Victoria Freeman is the author of Distant Relations: How My Ancestors Colonized North America, and teaches in the History and Canadian Studies Programs at York University. Her 2010 dissertation, “‘Toronto Has No History!’ Indigeneity, Settler Colonialism and Historical Memory in Canada’s Largest City,” focused on the Indigenous and colonial history of the Greater Toronto Area. She is also a member of First Story Toronto,  based at the Native Canadian Centre of Toronto, and has been a long-time activist working to further decolonization and reconciliation, including through the arts.

Zachary Smith is a second year PhD student in the Department of History at the University of Toronto where he studies Indigenous political history, and treaty-making in the Great Lakes. Of Anishinaabe ancestry, he has also worked as a researcher for Chiefs of Ontario.

Thursday, February 11th at 7:00 PM
(light supper at 6:00 in the Cafe)

You are encouraged to read these articles in preparation for Thursday’s conversations.

History of a Friendship – freeman

Indigenous Hauntings – freeman

Ecumenical Working Group on Residential Schools

Reflections to Spark Conversation on Christian Theology

April 2015 It has been 45 years since the formal participation of mainline Christian churches in the Indian residential school system was dramatically reduced, and more than 25 years since survivors began confronting those in the church with the disastrous consequences of that system on themselves, their families, their communities, languages and cultures. For a long time, the churches avoided coming to terms with this history and its legacy. The subject of residential schools has been shrouded in silence and justified by a veneer of “good intentions.” It only has been relatively recently that churches have begun to reflect in deep humility on the theological assumptions and interpretations that gave rise to the churches’ complicity in this evil. This paper proposes that theological colleges, learning centres, and scholars have vital roles to play in supporting deeper theological engagement with this topic. Continue reading Ecumenical Working Group on Residential Schools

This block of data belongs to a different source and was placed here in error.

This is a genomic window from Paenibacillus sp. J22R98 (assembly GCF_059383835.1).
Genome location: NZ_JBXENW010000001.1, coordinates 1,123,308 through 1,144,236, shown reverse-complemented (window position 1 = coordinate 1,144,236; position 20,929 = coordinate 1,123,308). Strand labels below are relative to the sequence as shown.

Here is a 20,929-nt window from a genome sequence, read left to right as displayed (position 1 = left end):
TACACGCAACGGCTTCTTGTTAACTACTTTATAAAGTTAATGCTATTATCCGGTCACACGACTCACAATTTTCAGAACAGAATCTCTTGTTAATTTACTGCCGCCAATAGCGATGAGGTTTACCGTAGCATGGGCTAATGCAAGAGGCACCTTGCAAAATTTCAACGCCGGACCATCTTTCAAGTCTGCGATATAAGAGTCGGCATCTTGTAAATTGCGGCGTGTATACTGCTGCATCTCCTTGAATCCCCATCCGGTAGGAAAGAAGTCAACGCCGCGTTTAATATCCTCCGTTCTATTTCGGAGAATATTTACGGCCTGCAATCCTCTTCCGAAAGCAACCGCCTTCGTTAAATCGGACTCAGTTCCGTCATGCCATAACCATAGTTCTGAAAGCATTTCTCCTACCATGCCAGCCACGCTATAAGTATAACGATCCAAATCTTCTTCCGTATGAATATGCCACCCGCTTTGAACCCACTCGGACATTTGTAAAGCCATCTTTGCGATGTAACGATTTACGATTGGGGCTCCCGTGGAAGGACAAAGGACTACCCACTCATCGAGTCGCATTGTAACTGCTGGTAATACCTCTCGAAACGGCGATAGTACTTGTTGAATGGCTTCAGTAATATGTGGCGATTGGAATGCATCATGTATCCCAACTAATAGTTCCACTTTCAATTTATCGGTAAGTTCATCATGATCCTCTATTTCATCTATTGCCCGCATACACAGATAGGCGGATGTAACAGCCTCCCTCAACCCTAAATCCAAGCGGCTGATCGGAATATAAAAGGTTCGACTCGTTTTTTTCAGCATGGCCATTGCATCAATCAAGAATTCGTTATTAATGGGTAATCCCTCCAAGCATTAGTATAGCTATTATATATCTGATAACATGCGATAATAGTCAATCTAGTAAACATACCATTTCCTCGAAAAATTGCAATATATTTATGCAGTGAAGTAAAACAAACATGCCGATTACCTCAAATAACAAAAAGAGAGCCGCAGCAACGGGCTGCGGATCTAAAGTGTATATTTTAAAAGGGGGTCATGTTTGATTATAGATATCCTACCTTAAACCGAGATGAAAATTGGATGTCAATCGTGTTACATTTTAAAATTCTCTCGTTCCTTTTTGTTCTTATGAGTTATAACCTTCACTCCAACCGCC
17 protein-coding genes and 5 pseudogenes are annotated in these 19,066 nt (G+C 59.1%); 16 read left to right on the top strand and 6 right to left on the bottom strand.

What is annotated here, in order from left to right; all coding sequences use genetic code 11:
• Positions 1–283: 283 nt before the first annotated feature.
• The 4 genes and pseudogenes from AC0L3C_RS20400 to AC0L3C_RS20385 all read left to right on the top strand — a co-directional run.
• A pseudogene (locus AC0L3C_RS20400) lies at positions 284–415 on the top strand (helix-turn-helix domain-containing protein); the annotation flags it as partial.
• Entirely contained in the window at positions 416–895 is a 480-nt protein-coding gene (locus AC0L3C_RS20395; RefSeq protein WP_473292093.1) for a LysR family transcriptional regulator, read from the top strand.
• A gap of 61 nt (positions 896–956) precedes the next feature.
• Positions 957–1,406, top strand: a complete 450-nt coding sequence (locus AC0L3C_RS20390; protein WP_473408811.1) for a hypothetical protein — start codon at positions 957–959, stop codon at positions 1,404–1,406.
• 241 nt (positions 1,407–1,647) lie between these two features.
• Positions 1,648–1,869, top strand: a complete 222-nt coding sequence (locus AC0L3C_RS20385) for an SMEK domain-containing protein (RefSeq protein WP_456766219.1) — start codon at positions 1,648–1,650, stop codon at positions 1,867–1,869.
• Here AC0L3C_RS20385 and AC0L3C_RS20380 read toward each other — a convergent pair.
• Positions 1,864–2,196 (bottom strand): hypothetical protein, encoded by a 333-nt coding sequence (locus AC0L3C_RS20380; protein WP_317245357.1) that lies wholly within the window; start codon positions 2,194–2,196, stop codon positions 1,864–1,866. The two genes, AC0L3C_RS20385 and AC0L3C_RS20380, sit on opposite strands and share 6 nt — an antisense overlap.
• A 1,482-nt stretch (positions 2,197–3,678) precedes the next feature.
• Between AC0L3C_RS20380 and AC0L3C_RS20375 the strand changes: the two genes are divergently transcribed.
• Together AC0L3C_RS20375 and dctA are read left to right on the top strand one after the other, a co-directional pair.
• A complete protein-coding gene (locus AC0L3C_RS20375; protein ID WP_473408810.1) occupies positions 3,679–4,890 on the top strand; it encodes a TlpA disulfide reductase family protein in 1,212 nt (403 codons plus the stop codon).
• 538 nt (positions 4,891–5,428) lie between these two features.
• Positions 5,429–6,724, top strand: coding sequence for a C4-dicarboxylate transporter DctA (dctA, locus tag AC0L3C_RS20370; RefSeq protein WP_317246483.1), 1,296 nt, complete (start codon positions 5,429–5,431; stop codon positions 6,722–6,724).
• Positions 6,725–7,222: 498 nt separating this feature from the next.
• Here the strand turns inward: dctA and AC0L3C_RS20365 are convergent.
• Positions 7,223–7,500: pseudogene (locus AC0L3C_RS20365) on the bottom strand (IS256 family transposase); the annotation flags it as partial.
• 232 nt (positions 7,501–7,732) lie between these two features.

Reconciliation Actions you can take

heart garden creation 1

Lots was said and done when we received the Truth and Reconciliation Commission Report in early June. Our heart garden and an Anglican Church timeline poster continue to occupy space in our church over the summer. Some community actions will be planned for the fall.

What can you do to continue your own journey of reconciliation? Read the report and particularly the call to actions that is linked above. Take yourself to events that are hosted by Aboriginal communities. This weekend, August 1 & 2 Diane and Douglas Allen (Holy Trinity members afar) will be volunteering at the Wasauksing First Nation Powwow, on the Wasauksing
traditional grounds, Depot Harbour. Grand entry at noon both days. Details can be found here. Other upcoming Pow Wows in Ontario are listed here.

You might choose to learn more with some Indigenous summer reading recommended by CBC Next Chapter host Shelagh Rogers, CBC New Fire host, Lisa Charleyboy, and graphic novelist David Robertson

There are a couple of upcoming festivals highlighting art and culture from a variety of Aboriginal nations. Beginning this weekend Planet IndigenUS  4  gives prominence to the voices, stories and cultures of Indigenous people that are largely absent from the Canadian narrative and will be hosted at Harbourfront Centre and other locations until August 9th. ImagineNative Film & Media Arts Festival will take place in the fall, October 14 to 18, but will also be screening films at Harbourfront Centre over the next two weeks.

Aboriginal Art exhibits:

Now to August 31 Aboriginal Arts & Stories: Youth art exhibit at Parliament Street library. Laying the groundwork for cultural reconciliation and community healing, these young First Nations, Métis, and Inuit artists have presented interpretive pieces on Aboriginal culture and heritage through literary and visual arts for a chance to earn national recognition.

August Truth and Reconciliation: Special Exhibit on the legacy of residential schools at St. James Cathedral, 65 Church Street at King

Continue to walk on the path of reconciliation through these and other activities. Let us know what you do bbaskin@holytrinitytoronto.org